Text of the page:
Antibiotics are the mainstay of treatment for CAP, with the majority of patients with CAP treated empirically taking into account the site of care, likely pathogen, and antimicrobial resistance issues. Patients with pneumonia who are treated as outpatients usually respond well to empiric antibiotic treatment, and a causative pathogen is not usually sought. Patients who are hospitalized for treatment of CAP usually receive empiric antibiotic on admission. Once the etiology has been determined by microbiologic or serologic means, antimicrobial therapy should be adjusted accordingly. A CDC study found that the burden of viral etiologies was higher than previously thought, with rhinovirus and influenza accounting for 15% of cases and Streptococcus pneumoniae for only 5%.9 This study highlighted the fact that despite advances in molecular techniques, no pathogen is identified for most patients with pneumonia.9 Given the lack of discernable pathogens in the majority of cases, patients should continue to be treated with antibiotics unless a nonbacterial etiology is found.
Outpatients without comorbidities or risk factors for drug-resistant S. pneumoniae (Table 2)10 can be treated with monotherapy. Hospitalized patients are usually treated with combination intravenous therapy, although non-ICU patients who receive a respiratory fluoroquinolone can be treated orally.
As previously mentioned, antibiotic therapy is typically empiric, since neither clinical features nor radiographic features are sufficient to include or exclude infectious etiologies. Epidemiologic risk factors should be considered and, in certain cases, antimicrobial coverage should be expanded to include those entities; for example, treatment of anaerobes in the setting of lung abscess and antipseudomonal antibiotics for patients with bronchiectasis.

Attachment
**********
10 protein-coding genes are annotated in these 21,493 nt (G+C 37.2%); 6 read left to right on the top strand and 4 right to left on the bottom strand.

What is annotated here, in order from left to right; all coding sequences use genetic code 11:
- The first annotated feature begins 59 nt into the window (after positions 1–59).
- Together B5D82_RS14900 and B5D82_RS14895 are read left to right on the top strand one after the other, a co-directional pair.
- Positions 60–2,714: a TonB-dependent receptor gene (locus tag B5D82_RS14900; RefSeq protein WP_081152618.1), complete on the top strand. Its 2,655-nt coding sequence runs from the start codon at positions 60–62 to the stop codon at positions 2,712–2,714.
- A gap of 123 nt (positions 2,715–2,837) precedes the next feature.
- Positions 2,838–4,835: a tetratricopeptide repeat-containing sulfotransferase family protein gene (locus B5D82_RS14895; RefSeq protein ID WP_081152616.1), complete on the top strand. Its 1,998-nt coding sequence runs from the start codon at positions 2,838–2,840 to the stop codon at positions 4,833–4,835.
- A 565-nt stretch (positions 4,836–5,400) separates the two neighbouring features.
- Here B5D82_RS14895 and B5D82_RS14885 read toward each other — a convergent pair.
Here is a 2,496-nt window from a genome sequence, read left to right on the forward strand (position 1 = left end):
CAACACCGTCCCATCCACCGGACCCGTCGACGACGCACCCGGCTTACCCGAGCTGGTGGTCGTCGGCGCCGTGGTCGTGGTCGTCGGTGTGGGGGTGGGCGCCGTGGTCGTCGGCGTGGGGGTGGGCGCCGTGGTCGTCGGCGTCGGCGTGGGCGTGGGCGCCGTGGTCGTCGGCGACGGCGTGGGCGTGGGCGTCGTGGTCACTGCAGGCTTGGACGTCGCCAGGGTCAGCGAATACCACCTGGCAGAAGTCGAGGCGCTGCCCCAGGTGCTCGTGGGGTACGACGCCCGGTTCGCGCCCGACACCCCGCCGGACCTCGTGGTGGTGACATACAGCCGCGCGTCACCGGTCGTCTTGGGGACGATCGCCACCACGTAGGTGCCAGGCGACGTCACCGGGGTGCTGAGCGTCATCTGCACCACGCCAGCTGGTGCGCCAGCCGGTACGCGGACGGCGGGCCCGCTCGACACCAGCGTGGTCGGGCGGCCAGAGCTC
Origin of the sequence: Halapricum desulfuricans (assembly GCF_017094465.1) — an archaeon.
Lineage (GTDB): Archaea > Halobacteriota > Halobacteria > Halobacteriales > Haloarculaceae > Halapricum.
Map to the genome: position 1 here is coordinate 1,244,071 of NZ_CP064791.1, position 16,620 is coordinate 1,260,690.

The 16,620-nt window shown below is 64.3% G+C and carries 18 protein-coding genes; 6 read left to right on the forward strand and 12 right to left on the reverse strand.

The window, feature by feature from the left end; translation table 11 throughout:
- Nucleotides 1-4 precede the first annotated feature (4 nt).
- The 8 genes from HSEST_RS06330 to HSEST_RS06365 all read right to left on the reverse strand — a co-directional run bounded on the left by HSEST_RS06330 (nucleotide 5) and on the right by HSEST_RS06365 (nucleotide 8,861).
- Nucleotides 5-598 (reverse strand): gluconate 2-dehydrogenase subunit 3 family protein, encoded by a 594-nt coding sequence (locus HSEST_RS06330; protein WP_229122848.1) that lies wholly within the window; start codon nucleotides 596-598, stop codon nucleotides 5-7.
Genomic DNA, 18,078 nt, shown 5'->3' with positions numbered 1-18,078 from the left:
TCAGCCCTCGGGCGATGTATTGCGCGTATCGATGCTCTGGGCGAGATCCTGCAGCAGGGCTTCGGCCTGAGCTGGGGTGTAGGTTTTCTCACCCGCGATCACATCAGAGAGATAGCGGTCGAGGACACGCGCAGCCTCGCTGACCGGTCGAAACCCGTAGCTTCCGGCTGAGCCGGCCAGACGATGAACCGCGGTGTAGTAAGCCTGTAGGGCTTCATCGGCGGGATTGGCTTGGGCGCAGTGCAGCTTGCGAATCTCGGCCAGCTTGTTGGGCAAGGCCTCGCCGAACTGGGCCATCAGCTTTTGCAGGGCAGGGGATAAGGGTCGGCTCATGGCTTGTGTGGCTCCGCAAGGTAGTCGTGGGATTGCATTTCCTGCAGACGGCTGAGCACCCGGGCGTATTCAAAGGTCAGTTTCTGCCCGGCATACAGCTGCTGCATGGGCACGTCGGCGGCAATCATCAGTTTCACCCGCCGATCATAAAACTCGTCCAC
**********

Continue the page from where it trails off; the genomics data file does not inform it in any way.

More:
Of concern in the treatment of CAP is the increased prevalence of antimicrobial resistance among S. pneumoniae. The IDSA guidelines report that drug-resistant S. pneumoniae is more common in persons aged < 2 or > 65 years, and those with β-lactam therapy within the previous 3 months, alcoholism, medical comorbidities, immunosuppressive illness or therapy, or exposure to a child who attends a day care center.6
Staphylococcus aureus should be considered during influenza outbreaks, with either vancomycin or linezolid being the recommended agents in the setting of methicillin-resistant S. aureus (MRSA). In a study comparing vancomycin versus linezolid for nosocomial pneumonia, the all-cause 60-day mortality was similar for both agents.11 Daptomycin, another agent used against MRSA, is not indicated in the setting of pneumonia because daptomycin binds to surfactant, yielding it ineffective in the treatment of pneumonia.12 Ceftaroline is a newer cephalosporin with activity against MRSA; its role in treatment of community-acquired MRSA pneumonia has not been fully elucidated, but it appears to be a useful agent for this indication.13,14 Similarly, other agents known to have antibacterial properties against MRSA, such as trimethoprim/sulfamethoxazole and doxycycline, have not been studied for this indication. Clindamycin has been used to treat MRSA in children, and IDSA guidelines on the treatment of MRSA list clindamycin as an alternative15 if MRSA is known to be sensitive.
A summary of recommended empiric antibiotic therapy is presented in Table 3.16
Three antibiotics were approved by the US Food and Drug Administration (FDA) for the treatment of CAP after the release of the IDSA/ATS guidelines in 2007. Ceftaroline fosamil is a fifth-generation cephalosporin that has coverage for MRSA and was approved in November 2010.17 It can only be administered intravenously and needs dose adjustment for renal function. Omadacycline is a new tetracycline that was approved by the FDA in October 2018.18 It is available in both intravenous injectable and oral forms. No dose adjustment is needed for renal function. Lefamulin is a first-in-class novel pleuromutilin antibiotic which was FDA-approved in August 2019. It can be administered intravenously or orally, with no dosage adjustment necessary in patients with renal impairment.19